The biggest contribution of InsurTech to the insurance industry may well be talent—technology talent, insurance talent, just raw talent.
Executive Summary"One key to solving insurance talent gaps is to support entrepreneurs who draw talent into the industry," writes Adrian Jones in this update on the talent picture for InsurTechs. Based on his tally of 99,000 people working at 400 notable InsurTech companies, Jones finds that roughly half the companies included in the analysis froze of reduced headcount in the back half of 2022. That means that established insurers who work to update employee value propositions, internal tech stacks and cultures have an opportunity to seize the moment and attract the future leaders of the industry to their doors.
I recently tallied the headcount at over 400 notable InsurTech companies and identified over 99,000 people. That’s more than work at Allstate and AIG combined. And it’s up from 66,000 at the end of 2020.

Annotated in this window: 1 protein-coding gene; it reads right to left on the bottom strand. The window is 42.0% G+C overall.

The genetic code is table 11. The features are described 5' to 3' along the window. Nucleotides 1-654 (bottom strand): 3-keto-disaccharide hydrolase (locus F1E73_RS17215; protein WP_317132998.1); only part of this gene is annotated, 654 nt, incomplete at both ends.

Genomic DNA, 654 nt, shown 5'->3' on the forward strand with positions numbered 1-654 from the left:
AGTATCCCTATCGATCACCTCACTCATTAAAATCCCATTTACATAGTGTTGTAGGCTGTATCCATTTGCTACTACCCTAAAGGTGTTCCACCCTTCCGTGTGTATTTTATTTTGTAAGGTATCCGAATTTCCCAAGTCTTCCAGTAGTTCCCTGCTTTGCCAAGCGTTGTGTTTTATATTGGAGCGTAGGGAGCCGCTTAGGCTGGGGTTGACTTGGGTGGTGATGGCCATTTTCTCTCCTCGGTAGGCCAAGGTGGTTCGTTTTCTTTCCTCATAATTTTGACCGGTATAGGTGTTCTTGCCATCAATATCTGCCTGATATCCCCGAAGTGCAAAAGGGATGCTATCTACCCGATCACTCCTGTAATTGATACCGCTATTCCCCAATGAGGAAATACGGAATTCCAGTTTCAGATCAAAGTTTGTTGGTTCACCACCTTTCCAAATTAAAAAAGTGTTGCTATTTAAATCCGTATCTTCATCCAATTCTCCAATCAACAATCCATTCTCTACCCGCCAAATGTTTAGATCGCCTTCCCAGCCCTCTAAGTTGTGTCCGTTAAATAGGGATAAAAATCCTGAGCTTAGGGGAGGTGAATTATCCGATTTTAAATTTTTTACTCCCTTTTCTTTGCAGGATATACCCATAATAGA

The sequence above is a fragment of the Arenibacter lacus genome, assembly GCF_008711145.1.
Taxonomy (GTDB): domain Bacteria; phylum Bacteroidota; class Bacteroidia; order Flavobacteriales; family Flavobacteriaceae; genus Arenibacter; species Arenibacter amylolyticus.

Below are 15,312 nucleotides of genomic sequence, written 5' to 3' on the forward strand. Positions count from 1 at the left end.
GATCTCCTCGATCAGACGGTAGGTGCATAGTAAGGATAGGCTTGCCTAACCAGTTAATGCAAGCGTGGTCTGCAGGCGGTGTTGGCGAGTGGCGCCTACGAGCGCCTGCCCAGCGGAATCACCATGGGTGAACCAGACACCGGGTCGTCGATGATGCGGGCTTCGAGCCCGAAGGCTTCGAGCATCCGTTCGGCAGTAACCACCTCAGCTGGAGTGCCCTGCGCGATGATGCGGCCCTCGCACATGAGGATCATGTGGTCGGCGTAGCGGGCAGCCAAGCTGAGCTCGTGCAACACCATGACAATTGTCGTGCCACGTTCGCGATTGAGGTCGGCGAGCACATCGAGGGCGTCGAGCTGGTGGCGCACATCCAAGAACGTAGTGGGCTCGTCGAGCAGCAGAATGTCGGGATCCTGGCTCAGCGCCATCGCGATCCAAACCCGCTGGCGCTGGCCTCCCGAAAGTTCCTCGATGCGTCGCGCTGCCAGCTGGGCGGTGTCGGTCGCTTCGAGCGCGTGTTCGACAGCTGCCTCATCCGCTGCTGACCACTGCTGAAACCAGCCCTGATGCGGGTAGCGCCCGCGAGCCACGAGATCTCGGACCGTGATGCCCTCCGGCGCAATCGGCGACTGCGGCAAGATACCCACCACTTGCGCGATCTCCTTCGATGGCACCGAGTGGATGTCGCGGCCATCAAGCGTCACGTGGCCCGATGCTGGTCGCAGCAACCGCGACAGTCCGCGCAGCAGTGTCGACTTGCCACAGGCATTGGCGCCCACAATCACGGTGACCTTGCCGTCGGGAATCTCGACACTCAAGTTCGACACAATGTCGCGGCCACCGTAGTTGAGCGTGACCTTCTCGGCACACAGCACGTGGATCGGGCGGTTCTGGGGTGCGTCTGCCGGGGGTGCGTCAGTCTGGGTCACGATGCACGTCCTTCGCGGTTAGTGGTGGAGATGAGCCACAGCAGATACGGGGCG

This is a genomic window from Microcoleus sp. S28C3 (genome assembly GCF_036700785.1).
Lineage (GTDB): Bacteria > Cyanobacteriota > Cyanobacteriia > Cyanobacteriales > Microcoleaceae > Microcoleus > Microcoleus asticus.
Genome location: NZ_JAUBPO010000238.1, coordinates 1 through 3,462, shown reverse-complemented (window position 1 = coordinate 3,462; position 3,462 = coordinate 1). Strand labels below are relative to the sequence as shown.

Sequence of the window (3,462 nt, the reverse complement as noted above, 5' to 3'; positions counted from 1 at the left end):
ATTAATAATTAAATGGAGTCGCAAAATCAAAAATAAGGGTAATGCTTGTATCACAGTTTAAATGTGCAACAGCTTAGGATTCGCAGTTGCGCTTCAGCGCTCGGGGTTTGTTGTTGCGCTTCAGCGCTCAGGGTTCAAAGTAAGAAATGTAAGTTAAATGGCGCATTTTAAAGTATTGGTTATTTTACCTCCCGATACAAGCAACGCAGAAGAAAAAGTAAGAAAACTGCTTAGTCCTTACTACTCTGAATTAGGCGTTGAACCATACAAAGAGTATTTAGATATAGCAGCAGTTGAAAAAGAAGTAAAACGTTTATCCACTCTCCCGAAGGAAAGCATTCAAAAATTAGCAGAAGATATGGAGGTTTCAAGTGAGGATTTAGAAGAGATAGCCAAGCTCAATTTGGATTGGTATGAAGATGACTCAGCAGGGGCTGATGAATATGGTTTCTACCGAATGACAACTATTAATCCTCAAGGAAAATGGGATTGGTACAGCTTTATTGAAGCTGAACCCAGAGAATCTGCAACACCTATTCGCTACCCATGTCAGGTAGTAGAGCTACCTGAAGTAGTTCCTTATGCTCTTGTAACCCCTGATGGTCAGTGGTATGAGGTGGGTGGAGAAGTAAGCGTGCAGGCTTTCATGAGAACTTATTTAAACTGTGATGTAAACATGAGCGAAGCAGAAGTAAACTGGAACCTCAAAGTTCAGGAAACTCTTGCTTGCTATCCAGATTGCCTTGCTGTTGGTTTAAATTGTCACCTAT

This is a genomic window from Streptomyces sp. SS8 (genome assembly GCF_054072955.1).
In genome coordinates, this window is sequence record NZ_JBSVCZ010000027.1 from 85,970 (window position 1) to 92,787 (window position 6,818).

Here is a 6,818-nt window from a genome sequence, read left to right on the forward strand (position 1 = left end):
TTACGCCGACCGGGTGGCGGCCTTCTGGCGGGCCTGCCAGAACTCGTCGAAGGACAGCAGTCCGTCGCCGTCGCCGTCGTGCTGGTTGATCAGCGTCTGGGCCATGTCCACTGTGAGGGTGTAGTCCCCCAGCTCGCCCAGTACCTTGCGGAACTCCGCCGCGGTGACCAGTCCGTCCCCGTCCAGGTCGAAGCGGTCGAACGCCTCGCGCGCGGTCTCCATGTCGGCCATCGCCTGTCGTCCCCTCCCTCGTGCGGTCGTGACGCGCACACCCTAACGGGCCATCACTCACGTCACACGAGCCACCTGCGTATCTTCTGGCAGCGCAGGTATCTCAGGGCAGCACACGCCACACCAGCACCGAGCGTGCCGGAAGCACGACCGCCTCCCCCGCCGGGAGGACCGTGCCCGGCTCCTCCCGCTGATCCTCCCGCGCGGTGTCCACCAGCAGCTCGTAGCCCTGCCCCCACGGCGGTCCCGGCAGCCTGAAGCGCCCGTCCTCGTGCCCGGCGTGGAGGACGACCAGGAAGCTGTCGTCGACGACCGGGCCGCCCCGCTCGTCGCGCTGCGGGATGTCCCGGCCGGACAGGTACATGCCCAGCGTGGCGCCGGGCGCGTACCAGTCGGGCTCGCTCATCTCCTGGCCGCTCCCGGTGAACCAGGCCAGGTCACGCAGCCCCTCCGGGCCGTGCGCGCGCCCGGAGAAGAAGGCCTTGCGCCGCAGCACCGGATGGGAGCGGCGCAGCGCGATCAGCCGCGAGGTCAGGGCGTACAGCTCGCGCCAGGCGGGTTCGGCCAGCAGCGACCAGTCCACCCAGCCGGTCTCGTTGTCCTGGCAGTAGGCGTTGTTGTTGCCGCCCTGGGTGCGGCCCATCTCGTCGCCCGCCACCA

Entrepreneurship has always been part of the insurance business. Talented underwriters have often put their name on the door of a new syndicate at Lloyd’s—which has attracted entrepreneurs for centuries. Successful agents spin out and start their own distributors. Cat modelers and underwriters find a billion dollars and a dog to start a new reinsurer in Bermuda—or so the joke goes.
What’s new is venture capital. According to FT Partners, nearly $50 billion of VC has been invested in startups in insurance since 2015. (Before that, amounts were so meaningless that it seems nobody bothered to keep track.)